Making furniture and sculpting household functional objects such as coffee tables and headboards from reclaimed wood has kept sculptor Ariele Alasko incredibly busy for the past few years – to the extent it takes her around three weeks just to reply to an email.
Understandably, her love of sculpting from wood and selling the results from her Brooklyn Studio means her working hours are already crammed full. Then again, she also has to go and source the wood in the first place.
Dumpsters, second-hand shops, throw-aways from friends – if there’s wood there it doesn’t go unused. Instead, it’s magically transformed into stunning items such as this beautiful chevron headboard with its eye-catching mix of stains and a rainbow of browns:
After she’s gathered her wood she cleans it and simply relies on the wood’s natural colour and patina to create the intricate patterns in her work. Every strip of wood is individually cut to ensure a perfect fit – that the end result is level with no gaps. As a result it can take her days to complete the one piece, or even weeks if it’s a large item she’s working on.
Originally from California, Alasko grew up with reclaimed wood – her father built her a gorgeous tree house bedroom in their home and which was surrounded by oak trees.
After leaving college, having gained a Bachelor of Fine Arts in Sculpture from the Pratt Institute in Brooklyn, she worked for other designers, having no idea what she herself wanted to do. It was only when she had her own apartment and needed furniture that she started sourcing dumpsters and began to build it from piece of reclaimed wood. Seeing her first hand-crafted living room unit storing her possessions was her ‘light bulb’ moment. It gave her the idea to sculpt ‘functional furniture’ and she hasn’t looked back.
Her creations include cheeseboards, spoons, tables, lamps (vintage moulds make excellent shades) and wall art. Right now though her favourite thing work-wise to do, she says, is carve functional but artistic spoons from the likes of reclaimed walnut, sycamore, cherry and maple wood.
Her first major project involved outfitting the entire interior of her father’s new Italian restaurant back in California. She picked up materials in the form of reclaimed wood and discarded bits of scrap en-route from Brooklyn to her West Coast Pacific Grove destination. By the time she arrived she had a truck full.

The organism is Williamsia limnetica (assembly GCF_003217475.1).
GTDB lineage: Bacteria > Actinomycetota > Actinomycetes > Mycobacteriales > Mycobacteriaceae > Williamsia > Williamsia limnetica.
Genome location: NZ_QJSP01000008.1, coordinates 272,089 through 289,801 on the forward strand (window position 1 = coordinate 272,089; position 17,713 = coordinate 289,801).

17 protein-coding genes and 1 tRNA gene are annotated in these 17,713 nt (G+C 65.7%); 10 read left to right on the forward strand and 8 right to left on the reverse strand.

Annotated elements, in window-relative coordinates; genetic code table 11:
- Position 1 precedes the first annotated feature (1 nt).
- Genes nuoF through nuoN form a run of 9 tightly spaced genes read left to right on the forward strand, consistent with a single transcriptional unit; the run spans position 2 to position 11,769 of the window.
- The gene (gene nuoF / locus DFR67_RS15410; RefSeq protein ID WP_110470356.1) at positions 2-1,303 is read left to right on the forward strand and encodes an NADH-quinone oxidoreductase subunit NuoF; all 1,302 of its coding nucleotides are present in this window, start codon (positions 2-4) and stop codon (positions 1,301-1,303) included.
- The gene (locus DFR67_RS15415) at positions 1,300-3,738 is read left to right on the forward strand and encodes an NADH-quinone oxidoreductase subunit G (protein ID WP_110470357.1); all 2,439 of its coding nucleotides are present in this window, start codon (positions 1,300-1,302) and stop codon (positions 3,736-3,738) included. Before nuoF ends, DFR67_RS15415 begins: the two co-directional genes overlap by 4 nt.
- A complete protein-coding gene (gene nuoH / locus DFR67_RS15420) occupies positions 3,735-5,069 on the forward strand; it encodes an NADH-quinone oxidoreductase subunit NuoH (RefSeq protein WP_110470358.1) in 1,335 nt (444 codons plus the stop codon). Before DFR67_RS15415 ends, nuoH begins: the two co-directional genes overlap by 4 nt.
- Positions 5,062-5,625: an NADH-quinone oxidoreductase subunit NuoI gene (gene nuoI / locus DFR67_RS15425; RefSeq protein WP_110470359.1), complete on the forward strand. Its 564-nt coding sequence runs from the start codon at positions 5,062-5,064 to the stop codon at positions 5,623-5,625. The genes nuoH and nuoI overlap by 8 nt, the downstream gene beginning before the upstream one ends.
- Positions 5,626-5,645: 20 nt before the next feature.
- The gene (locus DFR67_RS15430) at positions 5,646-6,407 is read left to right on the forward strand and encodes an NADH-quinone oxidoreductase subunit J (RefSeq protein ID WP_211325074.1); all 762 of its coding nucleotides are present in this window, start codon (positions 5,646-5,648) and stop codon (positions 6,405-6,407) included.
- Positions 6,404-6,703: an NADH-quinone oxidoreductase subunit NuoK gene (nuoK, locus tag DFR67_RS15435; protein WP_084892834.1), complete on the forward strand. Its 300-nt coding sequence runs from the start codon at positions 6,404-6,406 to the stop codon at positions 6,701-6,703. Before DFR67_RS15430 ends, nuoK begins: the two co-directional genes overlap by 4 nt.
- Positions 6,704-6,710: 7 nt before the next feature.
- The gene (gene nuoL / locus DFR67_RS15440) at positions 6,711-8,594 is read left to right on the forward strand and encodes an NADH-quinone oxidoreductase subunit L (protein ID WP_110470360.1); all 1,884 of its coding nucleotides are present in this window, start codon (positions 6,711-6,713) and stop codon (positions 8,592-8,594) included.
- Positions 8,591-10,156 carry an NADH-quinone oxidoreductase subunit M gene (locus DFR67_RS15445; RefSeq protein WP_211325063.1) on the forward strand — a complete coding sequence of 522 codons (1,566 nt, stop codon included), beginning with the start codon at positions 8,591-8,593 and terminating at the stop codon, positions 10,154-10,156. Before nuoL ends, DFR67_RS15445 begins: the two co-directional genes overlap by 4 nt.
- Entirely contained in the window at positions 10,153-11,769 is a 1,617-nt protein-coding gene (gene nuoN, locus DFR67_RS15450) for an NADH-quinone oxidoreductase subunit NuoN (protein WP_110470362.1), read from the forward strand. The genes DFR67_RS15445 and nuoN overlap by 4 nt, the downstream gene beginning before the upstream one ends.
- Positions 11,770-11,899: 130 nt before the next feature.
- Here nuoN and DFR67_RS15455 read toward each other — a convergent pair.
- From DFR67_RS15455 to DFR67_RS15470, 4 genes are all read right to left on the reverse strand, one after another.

It was in the restaurant that she learned her trade in handcrafting frames, tables, boards and bars and, at the same time, developed that exquisite eye for detail she undoubtedly has.
Alasko has been featured in interior design bibles such as Elle Décor in the UK and America’s Design Sponge. It’s her love of ‘chaotic geometry’ and her ability to put together textures and patterns in clever ways that has brought her to the attention of the design community both in her native America and across the pond here in the UK. And you can see why from the following images.
This wall, in the restaurant, for instance is a wonderful mix of colours and textures and comprising planks for old barns. You have to agree it blends in beautifully with the lampshades, tables and the reclaimed chairs:
The beautiful honey-coloured reclaimed flooring in this next image co-ordinates beautifully with the earthy tones of the paper chandelier, wall sconce and wooden partition on the back wall. The while painted walls are the perfect backdrop:
The following lamp was produced from reclaimed timber, an old mould, industrial whisk and pipe fittings. The result is not only an incredibly innovative wall light, but one that’s also pretty stunning. And it all came from either dumpsters or demolished buildings:
This quirky lath-style wooden table top is totally constructed from reclaimed wood. We love the varying textures and shades of brown – as well as those cute little green/blue pieces to add even more interest:
The following incredible 20-feet long window was built using reclaimed wood from abandoned homes in the Mid West and gives a lovely vintage feel to the restaurant: